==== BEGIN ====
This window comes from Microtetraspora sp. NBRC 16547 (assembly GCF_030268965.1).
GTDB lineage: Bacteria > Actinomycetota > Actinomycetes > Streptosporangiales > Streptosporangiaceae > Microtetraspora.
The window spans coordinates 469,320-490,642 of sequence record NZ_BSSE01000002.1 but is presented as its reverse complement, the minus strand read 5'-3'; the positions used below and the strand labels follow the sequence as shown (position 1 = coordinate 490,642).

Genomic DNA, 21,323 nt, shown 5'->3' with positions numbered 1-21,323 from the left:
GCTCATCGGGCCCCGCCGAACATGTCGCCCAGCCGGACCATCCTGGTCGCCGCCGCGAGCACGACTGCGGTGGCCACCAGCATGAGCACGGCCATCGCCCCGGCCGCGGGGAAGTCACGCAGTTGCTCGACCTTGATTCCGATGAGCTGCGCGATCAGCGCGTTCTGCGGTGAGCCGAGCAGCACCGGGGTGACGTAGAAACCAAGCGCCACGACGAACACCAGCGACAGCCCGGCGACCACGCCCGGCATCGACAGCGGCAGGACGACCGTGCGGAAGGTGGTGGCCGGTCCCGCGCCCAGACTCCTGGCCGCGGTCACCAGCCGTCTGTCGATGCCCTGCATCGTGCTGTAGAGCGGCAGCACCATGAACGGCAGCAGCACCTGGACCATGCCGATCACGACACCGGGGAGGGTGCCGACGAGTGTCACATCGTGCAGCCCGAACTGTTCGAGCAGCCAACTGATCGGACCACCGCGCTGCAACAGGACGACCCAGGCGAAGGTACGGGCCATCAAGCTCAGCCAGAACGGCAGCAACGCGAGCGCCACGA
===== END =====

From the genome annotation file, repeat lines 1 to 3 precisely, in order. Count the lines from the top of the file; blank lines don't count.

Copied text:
This window comes from Microtetraspora sp. NBRC 16547 (assembly GCF_030268965.1).
GTDB lineage: Bacteria > Actinomycetota > Actinomycetes > Streptosporangiales > Streptosporangiaceae > Microtetraspora.
The window spans coordinates 469,320-490,642 of sequence record NZ_BSSE01000002.1 but is presented as its reverse complement, the minus strand read 5'-3'; the positions used below and the strand labels follow the sequence as shown (position 1 = coordinate 490,642).